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Tautologies and Contradiction

Tautologies

A proposition P is a tautology if it is true under all circumstances. It means it contains the only T in the final column of its truth table.

Example: Prove that the statement (p⟶q) ↔(∼q⟶∼p) is a tautology.

Solution: Make the truth table of the above statement:

p q p→q ~q ~p ~q⟶∼p (p→q)⟷( ~q⟶~p)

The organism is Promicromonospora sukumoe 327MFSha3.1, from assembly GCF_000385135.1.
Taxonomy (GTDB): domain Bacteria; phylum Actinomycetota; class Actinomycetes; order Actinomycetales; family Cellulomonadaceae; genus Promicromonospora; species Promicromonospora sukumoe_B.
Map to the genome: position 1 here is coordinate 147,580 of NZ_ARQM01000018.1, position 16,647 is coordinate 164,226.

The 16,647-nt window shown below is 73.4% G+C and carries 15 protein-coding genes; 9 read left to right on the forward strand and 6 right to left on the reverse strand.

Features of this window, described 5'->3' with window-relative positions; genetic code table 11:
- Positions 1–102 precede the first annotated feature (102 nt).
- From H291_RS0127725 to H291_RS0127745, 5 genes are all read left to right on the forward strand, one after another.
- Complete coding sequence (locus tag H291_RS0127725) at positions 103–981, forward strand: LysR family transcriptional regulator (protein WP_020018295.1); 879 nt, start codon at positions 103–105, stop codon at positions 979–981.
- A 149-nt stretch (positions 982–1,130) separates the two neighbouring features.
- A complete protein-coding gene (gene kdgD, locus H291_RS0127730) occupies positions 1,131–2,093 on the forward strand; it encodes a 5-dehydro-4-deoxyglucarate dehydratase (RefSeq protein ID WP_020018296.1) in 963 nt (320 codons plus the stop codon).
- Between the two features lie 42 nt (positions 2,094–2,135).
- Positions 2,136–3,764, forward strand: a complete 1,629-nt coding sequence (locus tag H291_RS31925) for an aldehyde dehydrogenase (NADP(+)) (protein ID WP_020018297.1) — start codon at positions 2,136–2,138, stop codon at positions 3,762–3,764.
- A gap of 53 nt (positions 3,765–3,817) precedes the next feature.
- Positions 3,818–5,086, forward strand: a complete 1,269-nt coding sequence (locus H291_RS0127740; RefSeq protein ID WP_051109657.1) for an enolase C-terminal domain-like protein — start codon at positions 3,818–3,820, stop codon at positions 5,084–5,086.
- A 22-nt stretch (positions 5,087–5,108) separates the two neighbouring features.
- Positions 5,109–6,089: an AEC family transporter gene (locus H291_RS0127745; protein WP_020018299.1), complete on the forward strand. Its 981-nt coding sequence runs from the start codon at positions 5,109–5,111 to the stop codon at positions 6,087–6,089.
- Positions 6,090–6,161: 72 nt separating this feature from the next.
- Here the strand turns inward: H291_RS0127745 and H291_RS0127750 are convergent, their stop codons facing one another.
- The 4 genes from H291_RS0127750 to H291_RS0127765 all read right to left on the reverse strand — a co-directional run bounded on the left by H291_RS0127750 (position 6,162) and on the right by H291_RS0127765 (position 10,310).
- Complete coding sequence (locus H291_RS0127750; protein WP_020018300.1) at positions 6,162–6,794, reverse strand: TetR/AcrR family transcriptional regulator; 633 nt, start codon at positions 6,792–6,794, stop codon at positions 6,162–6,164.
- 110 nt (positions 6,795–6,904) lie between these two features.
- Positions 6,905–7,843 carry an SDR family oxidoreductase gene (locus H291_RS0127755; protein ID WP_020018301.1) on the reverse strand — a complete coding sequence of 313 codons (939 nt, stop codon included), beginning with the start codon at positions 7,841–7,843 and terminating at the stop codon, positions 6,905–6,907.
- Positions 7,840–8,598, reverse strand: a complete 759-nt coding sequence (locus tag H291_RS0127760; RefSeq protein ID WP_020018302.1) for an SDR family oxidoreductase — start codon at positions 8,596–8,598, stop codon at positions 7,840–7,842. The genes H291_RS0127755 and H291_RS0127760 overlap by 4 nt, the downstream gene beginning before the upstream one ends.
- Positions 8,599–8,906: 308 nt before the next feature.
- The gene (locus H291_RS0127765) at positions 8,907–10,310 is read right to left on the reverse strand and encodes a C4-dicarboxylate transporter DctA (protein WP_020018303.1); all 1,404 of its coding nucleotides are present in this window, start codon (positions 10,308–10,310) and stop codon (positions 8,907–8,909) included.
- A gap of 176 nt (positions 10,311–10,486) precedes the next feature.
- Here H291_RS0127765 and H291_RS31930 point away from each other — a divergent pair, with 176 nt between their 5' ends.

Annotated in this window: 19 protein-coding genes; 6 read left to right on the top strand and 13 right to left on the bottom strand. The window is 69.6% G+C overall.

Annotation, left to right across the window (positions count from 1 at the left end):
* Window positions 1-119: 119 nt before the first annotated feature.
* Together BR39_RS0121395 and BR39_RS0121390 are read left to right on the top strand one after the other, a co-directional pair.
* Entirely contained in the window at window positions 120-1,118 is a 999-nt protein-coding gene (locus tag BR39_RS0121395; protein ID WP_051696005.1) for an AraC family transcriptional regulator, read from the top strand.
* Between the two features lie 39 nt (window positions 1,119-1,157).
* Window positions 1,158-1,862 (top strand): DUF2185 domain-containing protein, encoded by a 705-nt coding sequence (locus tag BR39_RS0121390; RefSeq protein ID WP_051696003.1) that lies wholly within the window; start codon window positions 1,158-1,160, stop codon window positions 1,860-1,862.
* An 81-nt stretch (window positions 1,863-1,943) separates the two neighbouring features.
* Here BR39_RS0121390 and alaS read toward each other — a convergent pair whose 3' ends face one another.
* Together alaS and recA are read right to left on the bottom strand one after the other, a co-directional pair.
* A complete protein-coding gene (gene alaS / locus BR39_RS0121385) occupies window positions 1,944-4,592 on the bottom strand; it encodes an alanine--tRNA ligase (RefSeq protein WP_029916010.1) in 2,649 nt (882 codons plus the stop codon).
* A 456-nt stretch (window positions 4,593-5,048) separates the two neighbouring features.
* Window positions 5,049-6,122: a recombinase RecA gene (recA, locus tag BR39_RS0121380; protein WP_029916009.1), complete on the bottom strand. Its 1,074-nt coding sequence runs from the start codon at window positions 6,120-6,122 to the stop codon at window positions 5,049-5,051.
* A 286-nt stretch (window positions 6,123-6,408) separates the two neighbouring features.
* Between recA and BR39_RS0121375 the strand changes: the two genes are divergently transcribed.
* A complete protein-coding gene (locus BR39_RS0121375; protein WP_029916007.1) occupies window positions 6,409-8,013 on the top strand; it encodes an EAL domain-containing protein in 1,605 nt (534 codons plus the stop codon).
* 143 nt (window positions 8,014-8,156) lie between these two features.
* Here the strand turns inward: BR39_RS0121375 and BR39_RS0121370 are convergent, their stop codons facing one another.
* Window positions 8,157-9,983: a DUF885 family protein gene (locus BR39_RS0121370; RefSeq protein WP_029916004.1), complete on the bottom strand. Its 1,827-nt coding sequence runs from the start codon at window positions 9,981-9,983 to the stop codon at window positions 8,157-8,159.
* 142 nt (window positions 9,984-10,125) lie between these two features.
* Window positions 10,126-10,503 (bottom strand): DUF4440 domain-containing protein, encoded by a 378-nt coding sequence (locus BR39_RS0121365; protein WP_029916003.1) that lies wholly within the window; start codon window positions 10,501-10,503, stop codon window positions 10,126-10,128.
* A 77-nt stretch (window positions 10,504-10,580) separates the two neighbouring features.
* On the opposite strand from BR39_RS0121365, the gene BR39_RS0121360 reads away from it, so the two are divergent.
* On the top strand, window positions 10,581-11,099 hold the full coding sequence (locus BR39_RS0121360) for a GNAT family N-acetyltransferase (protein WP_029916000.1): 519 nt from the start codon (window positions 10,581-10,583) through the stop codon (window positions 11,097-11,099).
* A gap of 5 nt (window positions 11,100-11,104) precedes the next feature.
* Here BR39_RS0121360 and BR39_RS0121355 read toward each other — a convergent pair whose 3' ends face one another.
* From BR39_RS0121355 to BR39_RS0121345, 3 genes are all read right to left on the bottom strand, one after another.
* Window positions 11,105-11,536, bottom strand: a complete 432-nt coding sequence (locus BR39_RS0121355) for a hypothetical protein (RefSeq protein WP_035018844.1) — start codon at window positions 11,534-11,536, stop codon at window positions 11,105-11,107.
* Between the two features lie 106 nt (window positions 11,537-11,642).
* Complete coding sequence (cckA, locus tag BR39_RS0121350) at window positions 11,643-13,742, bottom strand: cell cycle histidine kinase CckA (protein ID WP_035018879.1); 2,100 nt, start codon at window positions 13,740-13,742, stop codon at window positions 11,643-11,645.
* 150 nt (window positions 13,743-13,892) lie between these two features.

T T T F F T T
T F F T F F T
F T T F T T T
F F T T T T T

As the final column contains all T's, so it is a tautology.

Contradiction:

A statement that is always false is known as a contradiction.

Example: Show that the statement p ∧∼p is a contradiction.

Solution:

p ∼p p ∧∼p
T F F
F T F

Since, the last column contains all F's, so it's a contradiction.

Contingency:

A statement that can be either true or false depending on the truth values of its variables is called a contingency.

p q p →q p∧q (p →q)⟶ (p∧q )
T T T T T
T F F F T
F T T F F
F F T F F

Next TopicPredicate Logic




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